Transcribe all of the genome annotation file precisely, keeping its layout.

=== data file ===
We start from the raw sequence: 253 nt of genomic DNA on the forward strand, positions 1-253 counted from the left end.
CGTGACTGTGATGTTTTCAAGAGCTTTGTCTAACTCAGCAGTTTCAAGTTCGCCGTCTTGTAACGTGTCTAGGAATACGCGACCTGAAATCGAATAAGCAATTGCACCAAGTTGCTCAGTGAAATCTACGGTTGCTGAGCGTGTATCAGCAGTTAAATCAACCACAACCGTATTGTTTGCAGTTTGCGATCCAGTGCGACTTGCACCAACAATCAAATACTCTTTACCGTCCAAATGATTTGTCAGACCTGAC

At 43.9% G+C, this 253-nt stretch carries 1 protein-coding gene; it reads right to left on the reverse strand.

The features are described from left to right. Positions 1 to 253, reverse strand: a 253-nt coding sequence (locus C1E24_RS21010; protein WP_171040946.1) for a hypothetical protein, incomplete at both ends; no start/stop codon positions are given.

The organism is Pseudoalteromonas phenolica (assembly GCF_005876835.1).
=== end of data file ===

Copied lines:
We start from the raw sequence: 253 nt of genomic DNA on the forward strand, positions 1-253 counted from the left end.
CGTGACTGTGATGTTTTCAAGAGCTTTGTCTAACTCAGCAGTTTCAAGTTCGCCGTCTTGTAACGTGTCTAGGAATACGCGACCTGAAATCGAATAAGCAATTGCACCAAGTTGCTCAGTGAAATCTACGGTTGCTGAGCGTGTATCAGCAGTTAAATCAACCACAACCGTATTGTTTGCAGTTTGCGATCCAGTGCGACTTGCACCAACAATCAAATACTCTTTACCGTCCAAATGATTTGTCAGACCTGAC

At 43.9% G+C, this 253-nt stretch carries 1 protein-coding gene; it reads right to left on the reverse strand.

The features are described from left to right. Positions 1 to 253, reverse strand: a 253-nt coding sequence (locus C1E24_RS21010; protein WP_171040946.1) for a hypothetical protein, incomplete at both ends; no start/stop codon positions are given.

The organism is Pseudoalteromonas phenolica (assembly GCF_005876835.1).